Picking up the tempo slightly is this rambling, acoustic guitar-based song, which finds Steven asking childlike questions of God, as if wanting to see Him through the eyes of his daughter and her newfound belief. His questions are simple – with the whole universe to run, am I still special? Do You still know all of the intimate details about who I am and the things I long to do? Do You love me? Things that we Christians all “know”, but when we’re honest with ourselves, we don’t always live like they are true. The response is a simple “Trust me.” Almost too simple, but it fits with this record’s overarching theme of having one’s faith shaken and needing to re-learn the basics.
10. I Will Trust You
This song was likely written as a response to the previous one. It sounds intentionally weary and downtrodden at the outset, with its minor chords and Steven’s near-whispered vocals admitting that he’d like to just lie down and quit and never get up. This contrasts sharply with a chorus that lightly approaches the “pop” side of the equation, and it almost seems to break the mood, as if he’s forcing himself to trust despite knowing it’s really, really hard. There are days when this approach bugs me, because man, when I’m really bummed about how I misunderstood what I thought God’s plans were and it seems like life is going horribly wrong, the last thing I want to do is tack a pat answer on it and just say “I’ll try to trust You”. I don’t want to trust – I want to mope! But I think this song is Steven’s way of wrestling with exactly that. Because the point at which faith is hardest to muster is the point at which it matters most.
11. Jesus Will Meet You There
A lot of Steven’s past songs that addressed tragedy seemed to address them in the second person – when you’re suffering, I’ll be the one to lift you up in prayer and carry you through it and so forth. Most of the focus on this record has been that I am suffering, that I need someone to carry me. So it seems appropriate at this juncture that Steven seems to write from a perspective out of himself and go back to that you, even though he’s clearly referencing his own experiences, in which someone else is seeking to offer comfort. It’s tough to swallow the concept of being there when “The doctor says ‘I’m sorry, we don’t know what else to do’/And you’re looking at your family, wondering how they’ll make it through.” The song really gets at his feelings of guilt and perhaps even failure as a father over what happened to his daughter, and even though I can’t objectively see how he personally would be culpable for what was truly a horrible accident, I totally understand that as a parent, it’s pretty easy to blame yourself for everything that goes wrong with your kid. So I figure he wrote this one to give the same reassurance to himself that he’d want to offer someone else in his situation. It’s heartbreaking and heartwarming all at once.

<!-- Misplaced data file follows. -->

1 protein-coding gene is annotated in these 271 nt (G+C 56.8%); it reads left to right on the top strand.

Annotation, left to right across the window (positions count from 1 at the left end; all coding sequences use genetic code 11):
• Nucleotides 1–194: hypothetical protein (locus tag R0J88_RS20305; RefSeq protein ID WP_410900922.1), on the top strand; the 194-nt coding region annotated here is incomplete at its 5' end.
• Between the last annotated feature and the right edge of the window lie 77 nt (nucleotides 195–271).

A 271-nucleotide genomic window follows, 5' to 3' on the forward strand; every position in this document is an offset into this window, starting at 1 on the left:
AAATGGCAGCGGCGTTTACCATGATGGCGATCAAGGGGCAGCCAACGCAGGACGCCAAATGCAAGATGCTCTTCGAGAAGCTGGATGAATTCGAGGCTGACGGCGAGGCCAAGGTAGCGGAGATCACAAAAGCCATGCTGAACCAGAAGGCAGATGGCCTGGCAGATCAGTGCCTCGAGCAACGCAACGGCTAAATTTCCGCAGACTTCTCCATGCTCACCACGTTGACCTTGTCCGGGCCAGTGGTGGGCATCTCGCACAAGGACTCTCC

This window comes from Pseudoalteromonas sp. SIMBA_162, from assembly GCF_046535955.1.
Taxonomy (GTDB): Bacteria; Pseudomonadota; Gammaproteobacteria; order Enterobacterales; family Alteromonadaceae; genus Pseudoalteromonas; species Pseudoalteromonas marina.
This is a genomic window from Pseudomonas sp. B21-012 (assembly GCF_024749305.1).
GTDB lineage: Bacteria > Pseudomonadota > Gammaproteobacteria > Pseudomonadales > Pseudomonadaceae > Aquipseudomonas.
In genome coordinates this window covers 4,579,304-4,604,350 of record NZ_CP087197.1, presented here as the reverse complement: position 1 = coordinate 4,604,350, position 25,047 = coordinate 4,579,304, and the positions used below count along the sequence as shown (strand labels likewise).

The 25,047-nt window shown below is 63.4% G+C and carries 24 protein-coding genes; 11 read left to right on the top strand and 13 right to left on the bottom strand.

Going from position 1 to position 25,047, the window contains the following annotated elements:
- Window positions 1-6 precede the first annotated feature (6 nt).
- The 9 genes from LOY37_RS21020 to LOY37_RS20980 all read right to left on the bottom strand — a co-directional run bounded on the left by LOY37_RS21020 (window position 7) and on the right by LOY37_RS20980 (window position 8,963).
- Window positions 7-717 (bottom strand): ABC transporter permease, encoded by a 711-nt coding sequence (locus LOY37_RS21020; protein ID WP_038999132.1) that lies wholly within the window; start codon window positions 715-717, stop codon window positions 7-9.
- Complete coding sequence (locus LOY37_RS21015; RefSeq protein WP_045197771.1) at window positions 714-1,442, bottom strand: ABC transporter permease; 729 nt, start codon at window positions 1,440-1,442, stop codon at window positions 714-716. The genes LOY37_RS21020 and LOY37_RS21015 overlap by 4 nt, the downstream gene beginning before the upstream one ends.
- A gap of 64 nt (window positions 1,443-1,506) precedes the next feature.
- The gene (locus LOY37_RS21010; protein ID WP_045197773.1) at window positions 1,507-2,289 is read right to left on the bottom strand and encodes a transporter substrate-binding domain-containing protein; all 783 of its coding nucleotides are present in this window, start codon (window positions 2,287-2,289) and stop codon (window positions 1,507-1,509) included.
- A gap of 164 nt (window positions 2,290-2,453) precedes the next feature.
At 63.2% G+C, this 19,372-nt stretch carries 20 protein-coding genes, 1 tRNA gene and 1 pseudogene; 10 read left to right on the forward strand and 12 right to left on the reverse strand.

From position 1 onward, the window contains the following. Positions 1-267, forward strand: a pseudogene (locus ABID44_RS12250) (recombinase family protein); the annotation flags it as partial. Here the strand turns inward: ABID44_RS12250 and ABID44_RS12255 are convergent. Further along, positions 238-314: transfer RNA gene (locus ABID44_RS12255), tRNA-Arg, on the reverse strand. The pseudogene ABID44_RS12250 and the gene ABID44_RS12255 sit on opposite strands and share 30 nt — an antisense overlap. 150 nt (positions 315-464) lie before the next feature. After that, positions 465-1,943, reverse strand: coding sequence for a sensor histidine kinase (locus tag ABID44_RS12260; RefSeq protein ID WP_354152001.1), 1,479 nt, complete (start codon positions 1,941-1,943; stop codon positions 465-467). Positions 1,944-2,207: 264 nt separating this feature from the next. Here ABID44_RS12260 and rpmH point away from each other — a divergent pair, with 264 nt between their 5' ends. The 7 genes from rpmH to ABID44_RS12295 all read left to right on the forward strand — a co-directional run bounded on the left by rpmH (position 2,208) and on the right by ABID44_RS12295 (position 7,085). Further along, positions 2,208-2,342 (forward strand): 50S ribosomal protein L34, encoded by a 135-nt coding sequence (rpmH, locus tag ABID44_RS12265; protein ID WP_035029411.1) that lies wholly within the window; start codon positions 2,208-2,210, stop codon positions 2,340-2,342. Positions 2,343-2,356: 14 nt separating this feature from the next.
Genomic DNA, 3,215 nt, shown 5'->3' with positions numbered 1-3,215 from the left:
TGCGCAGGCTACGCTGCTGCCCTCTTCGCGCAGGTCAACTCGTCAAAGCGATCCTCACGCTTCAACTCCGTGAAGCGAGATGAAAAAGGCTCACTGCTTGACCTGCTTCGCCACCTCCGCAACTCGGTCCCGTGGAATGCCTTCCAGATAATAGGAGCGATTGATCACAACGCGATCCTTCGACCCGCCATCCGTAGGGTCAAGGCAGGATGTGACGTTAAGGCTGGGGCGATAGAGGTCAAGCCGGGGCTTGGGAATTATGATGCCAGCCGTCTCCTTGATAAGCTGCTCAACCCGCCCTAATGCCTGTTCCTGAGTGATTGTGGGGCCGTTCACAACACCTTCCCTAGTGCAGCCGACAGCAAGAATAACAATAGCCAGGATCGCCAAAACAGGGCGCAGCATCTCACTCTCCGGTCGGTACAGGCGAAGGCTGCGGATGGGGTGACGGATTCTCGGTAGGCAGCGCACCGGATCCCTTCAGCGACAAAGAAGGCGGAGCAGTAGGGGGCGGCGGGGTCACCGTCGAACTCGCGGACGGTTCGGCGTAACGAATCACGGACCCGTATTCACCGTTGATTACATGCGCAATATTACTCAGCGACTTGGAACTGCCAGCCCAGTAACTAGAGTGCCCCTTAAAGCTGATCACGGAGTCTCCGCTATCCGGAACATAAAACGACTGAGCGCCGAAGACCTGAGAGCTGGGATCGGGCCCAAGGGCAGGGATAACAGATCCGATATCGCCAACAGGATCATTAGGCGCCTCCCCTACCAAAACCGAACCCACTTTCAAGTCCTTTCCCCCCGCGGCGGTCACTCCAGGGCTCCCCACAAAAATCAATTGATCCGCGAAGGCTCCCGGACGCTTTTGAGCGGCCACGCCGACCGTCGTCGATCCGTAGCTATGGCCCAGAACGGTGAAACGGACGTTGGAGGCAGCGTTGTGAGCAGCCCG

12. Spring Is Coming
We’ve been eking out a frail existence on the far-off promise of better days for several songs now, as if surviving through a stark winter with only the most basic of elements to keep us alive. Now comes the closing song, which is smart in its ability to remain subdued while also finishing things on an “up” note, but without going over the top and running the risk of clashing with the rest of the album. Much like “Heaven Is the Face”, it’s mostly simple acoustic chords, with the strings and other instrumentation picking up gently as a feeling of new hope gradually rises up from the barren ground. Glossy production and the temptation to give it a “big finish” might have been the order of the day on SCC albums, but the restraint does wonders for the song here, perfectly capturing that moment where the scale finally tips and for the first time in a long time, one’s faith and hope begin to outweigh their despair. It’s not a big happy, party, but when that chorus of children chimes in at the end (which would be an over-the-top move in almost any other circumstance), reprising the words “Out of these ashes, beauty will rise”, it’s just enough of a hint of much greater rewards lying ahead that it makes life bearable again. Spring isn’t in full bloom yet, but Steven sees the signs of the change ahead, and there’s just enough of a feeling of release here to evoke a few tears of joy.
I know it probably seems like I’m giving the guy a free pass because hey, how could you criticize an album with this sort of a story behind it? But I don’t give out free passes. Since an album like this could have easily fallen into the trap of “commendable idea, horrible execution”, I think any compliment I’ve got to offer is one that has been earned. Beauty Will Rise isn’t perfect – I’ve mentioned a few moments where a song doesn’t really take hold in my memory or where I think he’s being a tad redundant. But there are no true duds here, no songs that I’m tempted to skip or that feel like they play embarrassingly cheesy lyrical tricks just to get the audience’s attention. Virtually none of the criticisms that I’ve made about past SCC albums come into play here. I can only hope that the lessons learned here will translate back to the poppier songs and happier lyrical themes when he records his next “normal” album. There’s no excuse for less, now that we know he can mean well and do well at the same time.
WHAT’S IT WORTH TO ME?
Heaven Is the Face $1.50
Beauty Will Rise $2
Just Have to Wait $1
Our God Is in Control $1
February 20th $1.50
God Is It True (Trust Me) $.50
I Will Trust You $1
Jesus Will Meet You There $1
Spring Is Coming $1.50
LISTEN FOR YOURSELF:
Originally published on Epinions.com.